There are many reasons why mail addressed to someone else may be in an individual’s possession. Perhaps the mail carrier accidentally delivered it to the wrong person or the addressee asked the individual to pick up his or her mail.
However, if an individual intends to deprive the addressee of his or her mail by appropriating it without his or her consent, the law may consider it mail theft.
What counts as mail?
Under the Texas Penal Code, mail includes sealed articles that an individual appropriates after delivery but before receipt by the addressee. It also includes such articles left for a delivery service or common carrier to collect. Specific examples of mail include the following:
- Postal cards
- Sealed bags
What factors make a charge of mail theft worse?
Charges of mail theft may be more serious if the addressee is an elderly person or an individual with a disability and the charged individual knew that or had reason to believe that it is so. Charges may also be more serious if the individual who appropriated the mail did so with the intent to obtain identifying information for purposes of committing a fraudulent act.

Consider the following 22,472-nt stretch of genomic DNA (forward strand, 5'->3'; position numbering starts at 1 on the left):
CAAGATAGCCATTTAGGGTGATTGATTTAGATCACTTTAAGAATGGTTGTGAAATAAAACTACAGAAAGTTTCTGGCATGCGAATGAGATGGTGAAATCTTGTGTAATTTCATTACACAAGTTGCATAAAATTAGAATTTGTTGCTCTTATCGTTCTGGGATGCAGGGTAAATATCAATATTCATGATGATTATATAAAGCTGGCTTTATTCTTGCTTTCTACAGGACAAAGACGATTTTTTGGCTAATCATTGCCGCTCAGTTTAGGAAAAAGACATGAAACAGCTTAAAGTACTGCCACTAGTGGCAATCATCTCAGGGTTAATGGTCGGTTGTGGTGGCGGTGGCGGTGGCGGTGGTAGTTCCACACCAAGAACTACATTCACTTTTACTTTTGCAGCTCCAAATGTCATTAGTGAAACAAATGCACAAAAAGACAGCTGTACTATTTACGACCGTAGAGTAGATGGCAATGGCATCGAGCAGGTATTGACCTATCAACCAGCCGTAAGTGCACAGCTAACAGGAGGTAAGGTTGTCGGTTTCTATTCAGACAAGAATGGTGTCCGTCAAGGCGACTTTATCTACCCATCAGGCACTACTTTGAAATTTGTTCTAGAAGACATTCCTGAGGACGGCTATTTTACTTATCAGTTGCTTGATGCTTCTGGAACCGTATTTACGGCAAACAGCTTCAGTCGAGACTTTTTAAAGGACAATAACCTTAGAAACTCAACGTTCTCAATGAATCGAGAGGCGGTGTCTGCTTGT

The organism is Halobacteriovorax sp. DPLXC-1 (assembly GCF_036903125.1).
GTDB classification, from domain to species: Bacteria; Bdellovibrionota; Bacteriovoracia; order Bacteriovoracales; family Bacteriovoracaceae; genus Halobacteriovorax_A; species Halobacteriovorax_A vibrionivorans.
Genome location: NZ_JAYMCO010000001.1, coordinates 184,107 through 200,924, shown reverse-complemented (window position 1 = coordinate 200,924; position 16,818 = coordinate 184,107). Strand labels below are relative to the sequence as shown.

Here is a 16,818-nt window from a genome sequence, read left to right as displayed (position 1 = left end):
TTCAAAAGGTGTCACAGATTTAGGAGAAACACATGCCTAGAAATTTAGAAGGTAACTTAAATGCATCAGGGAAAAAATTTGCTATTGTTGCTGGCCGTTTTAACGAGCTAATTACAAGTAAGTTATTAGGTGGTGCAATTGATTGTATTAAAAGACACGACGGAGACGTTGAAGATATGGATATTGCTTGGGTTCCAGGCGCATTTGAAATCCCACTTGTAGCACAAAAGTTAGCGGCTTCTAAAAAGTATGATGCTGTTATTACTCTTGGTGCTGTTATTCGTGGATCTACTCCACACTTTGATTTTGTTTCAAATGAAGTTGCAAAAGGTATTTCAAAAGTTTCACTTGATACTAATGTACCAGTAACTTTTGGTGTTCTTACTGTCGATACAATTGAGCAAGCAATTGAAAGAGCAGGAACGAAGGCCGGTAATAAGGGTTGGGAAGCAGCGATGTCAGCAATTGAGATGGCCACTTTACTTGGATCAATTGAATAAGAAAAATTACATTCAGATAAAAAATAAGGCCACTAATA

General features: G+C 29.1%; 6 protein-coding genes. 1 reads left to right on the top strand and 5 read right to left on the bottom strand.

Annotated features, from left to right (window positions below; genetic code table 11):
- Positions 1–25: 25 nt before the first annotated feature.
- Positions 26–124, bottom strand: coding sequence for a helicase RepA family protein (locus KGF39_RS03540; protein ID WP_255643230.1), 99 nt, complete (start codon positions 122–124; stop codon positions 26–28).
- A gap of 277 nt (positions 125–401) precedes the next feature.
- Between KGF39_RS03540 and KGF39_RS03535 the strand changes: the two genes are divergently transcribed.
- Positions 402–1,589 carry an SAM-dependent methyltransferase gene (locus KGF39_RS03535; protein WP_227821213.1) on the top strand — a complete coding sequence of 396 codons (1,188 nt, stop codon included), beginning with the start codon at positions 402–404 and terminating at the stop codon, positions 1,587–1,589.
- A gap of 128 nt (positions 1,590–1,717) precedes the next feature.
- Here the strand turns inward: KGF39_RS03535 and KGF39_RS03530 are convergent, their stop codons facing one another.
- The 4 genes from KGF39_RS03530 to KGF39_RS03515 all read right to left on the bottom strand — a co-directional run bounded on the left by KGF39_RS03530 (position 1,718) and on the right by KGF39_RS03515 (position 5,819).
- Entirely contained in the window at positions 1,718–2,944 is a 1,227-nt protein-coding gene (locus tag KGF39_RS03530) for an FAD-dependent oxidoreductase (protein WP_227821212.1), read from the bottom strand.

What else determines the severity of mail theft charges?
In addition to the vulnerability of the alleged victim and the intent behind the alleged theft, another factor that influences the severity of mail theft charges is how many addressees the alleged activity affected. Mail appropriated from more than 30 addressees could incur felony charges, while mail appropriated from fewer than 10 would be a Class A misdemeanor.
There are no misdemeanor charges for mail theft involving the fraudulent possession or use of identifying information.